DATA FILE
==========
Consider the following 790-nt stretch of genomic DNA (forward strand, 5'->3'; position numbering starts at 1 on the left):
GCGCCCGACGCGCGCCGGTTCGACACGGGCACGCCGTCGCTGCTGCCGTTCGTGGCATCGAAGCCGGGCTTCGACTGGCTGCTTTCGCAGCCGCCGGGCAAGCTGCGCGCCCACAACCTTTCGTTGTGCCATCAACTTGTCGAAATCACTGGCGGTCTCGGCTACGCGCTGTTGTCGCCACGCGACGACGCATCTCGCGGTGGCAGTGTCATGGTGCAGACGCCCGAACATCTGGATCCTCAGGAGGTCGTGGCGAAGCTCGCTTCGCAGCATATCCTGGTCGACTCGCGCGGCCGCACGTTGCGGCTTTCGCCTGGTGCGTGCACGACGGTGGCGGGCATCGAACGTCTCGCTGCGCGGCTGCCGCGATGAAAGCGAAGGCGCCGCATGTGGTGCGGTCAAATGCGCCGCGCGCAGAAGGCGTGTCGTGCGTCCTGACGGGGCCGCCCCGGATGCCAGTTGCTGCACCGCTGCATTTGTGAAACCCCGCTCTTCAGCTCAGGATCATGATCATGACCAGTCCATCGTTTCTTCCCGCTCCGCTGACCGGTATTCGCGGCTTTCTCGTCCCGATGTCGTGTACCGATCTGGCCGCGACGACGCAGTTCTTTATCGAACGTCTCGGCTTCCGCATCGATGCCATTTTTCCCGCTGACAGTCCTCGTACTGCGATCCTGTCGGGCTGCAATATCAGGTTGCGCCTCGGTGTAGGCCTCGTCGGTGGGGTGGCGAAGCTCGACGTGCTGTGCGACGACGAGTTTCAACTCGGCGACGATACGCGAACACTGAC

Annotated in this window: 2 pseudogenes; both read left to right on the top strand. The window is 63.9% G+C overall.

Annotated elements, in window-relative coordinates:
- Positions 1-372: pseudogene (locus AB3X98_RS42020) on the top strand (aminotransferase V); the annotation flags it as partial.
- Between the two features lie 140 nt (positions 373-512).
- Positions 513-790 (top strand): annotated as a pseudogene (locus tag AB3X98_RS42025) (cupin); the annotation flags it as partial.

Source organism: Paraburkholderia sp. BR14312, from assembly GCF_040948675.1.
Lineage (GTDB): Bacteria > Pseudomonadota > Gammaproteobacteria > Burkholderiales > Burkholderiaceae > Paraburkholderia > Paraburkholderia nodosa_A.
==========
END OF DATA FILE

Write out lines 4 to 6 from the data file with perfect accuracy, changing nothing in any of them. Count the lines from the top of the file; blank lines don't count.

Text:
Annotated elements, in window-relative coordinates:
- Positions 1-372: pseudogene (locus AB3X98_RS42020) on the top strand (aminotransferase V); the annotation flags it as partial.
- Between the two features lie 140 nt (positions 373-512).